I won't say anything about the concluding part as I don't want to give anything away, but I will say that I'm enormously pleased to have Julius Chancer in The Phoenix - an idea I first offered to Ben Sharpe back in August 2011 to his immediate and generous enthusiasm. Since then, both Tim Jones at Egmont and Will Fickling at The Phoenix have been enormously supportive of the idea, and with my agent Oli Munson untangling the contracts, I'm very grateful to all for helping to make it happen.
Don't forget that you can still enter The Phoenix's exclusive Rainbow Orchid competition to win an amazing bundle of comicy prizes - the deadline for entries is 6.00pm on Sat 29 June.
In other news, tickets are now on sale for the Edinburgh International Book Festival, including all their amazing 'Stripped' comic events. You can see my events here - hope you can come along!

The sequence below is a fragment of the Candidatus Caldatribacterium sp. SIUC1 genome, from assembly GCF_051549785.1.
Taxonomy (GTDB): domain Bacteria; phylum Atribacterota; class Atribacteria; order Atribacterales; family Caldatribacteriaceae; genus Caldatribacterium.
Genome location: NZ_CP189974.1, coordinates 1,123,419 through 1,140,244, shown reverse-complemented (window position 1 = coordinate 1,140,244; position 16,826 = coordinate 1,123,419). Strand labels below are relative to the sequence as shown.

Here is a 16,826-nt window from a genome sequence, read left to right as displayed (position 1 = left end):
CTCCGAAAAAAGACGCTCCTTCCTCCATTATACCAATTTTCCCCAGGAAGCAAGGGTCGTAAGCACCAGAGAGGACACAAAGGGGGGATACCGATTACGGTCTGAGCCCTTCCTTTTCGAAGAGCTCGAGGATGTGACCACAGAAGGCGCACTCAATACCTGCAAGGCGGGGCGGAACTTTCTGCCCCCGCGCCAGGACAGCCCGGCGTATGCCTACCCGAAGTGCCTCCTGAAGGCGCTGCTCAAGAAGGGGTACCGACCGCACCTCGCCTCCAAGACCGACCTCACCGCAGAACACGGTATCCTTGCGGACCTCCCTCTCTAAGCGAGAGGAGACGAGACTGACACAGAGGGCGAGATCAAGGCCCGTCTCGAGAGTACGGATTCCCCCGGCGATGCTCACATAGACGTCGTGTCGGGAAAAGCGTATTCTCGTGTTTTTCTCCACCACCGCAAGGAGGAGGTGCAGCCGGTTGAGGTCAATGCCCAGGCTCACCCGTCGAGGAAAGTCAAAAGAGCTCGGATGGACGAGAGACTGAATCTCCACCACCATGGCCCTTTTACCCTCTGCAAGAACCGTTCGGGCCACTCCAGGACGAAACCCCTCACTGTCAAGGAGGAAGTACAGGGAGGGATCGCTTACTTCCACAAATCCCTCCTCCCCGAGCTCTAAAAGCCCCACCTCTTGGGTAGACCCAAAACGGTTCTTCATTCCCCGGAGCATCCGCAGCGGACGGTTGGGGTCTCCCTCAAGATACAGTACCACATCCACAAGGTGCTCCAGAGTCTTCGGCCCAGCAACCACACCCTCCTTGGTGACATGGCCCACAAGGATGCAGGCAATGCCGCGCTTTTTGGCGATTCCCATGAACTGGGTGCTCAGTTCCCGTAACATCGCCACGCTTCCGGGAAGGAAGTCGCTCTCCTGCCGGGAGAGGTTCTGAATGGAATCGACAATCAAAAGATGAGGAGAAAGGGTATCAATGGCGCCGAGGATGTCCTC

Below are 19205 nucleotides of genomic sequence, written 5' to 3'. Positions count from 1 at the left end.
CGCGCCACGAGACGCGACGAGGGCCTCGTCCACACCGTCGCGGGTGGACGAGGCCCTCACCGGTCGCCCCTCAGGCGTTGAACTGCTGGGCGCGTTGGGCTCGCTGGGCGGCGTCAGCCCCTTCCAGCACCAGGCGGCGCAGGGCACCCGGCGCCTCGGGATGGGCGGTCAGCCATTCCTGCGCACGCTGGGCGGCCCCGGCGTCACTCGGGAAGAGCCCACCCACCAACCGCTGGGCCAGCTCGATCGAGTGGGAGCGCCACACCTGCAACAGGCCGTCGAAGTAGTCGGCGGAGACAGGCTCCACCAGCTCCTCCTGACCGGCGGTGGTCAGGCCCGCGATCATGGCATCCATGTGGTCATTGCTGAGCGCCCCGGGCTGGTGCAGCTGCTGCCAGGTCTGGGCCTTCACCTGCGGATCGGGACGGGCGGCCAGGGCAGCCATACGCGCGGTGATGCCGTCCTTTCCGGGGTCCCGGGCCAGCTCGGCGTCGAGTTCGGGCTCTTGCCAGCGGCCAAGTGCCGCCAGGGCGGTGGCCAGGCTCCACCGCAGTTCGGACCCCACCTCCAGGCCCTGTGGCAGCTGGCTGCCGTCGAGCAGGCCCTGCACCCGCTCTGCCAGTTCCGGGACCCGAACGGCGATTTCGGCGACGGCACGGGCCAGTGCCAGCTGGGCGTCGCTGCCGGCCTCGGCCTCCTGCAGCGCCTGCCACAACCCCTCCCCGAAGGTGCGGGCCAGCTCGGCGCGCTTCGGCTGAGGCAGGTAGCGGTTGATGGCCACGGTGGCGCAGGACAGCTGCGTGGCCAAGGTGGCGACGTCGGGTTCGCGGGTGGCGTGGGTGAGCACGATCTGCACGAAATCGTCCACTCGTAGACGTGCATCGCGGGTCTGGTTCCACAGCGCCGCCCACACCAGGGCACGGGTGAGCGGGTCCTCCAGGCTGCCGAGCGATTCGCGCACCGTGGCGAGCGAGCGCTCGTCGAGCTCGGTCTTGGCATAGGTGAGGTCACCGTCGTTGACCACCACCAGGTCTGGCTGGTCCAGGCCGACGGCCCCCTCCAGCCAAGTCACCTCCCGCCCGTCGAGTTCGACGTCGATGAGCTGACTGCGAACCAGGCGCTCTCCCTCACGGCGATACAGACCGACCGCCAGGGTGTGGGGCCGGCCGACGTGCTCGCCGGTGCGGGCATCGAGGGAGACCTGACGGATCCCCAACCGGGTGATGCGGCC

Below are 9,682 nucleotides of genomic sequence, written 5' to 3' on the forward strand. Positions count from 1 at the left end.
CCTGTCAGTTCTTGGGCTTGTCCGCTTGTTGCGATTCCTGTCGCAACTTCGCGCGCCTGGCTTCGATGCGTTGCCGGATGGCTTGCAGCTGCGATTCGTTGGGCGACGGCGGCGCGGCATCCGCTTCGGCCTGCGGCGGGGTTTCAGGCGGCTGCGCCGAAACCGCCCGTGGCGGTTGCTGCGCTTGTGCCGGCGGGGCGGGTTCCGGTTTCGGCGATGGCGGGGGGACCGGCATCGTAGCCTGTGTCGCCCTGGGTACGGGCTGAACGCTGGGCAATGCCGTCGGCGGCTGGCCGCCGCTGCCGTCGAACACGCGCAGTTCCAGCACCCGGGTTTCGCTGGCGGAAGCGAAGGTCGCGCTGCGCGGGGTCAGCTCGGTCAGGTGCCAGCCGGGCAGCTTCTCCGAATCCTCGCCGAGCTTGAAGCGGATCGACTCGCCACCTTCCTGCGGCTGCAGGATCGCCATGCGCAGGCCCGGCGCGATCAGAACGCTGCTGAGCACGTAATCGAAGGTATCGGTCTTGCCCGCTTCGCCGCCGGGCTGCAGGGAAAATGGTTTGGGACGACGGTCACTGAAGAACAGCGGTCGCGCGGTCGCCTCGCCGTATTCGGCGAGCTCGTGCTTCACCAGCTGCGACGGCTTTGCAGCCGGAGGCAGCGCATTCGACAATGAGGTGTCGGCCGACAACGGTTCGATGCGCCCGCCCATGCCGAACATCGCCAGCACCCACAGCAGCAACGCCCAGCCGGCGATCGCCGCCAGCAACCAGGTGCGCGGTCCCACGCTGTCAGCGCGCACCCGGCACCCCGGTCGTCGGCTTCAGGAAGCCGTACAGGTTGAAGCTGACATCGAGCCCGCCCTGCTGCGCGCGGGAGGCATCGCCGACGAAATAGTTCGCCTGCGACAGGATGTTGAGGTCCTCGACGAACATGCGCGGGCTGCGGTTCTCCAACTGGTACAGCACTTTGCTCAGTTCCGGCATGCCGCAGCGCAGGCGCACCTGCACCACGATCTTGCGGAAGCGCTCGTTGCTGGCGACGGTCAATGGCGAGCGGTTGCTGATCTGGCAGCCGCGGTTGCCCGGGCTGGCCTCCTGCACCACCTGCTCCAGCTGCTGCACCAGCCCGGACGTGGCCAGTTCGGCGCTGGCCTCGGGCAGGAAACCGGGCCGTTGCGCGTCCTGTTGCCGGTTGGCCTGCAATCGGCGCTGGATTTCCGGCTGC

If you haven't had a chance to see any of the story yet then you can read the first three pages online - right here. If you like that, then you can buy back issues of The Phoenix to get the whole adventure - issues 75-78 for the complete thing.
I have also put up a character page for The Secret of the Samurai. With The Rainbow Orchid I think I only had one character who was also a real-life person (Mr Banerji), but in Samurai there are four or five.
Albert Koop was the Keeper of Metalwork at the Victoria and Albert Museum, a department that included Japanese armour (he was also editor of the Japan Society's Journal). I don't know what he looked like, so his appearance is from my own imagination.
Another real person was Major Lockett - Vivian Noverre Lockett, to be exact. As well as a Major (later Colonel) in the 17th Lancers he was a gold medal winner for the British polo team at the 1920 Olympics in Antwerp. Incidentally, although he doesn't appear, Charles Edward Hay was a real person as well, killed in France in 1918.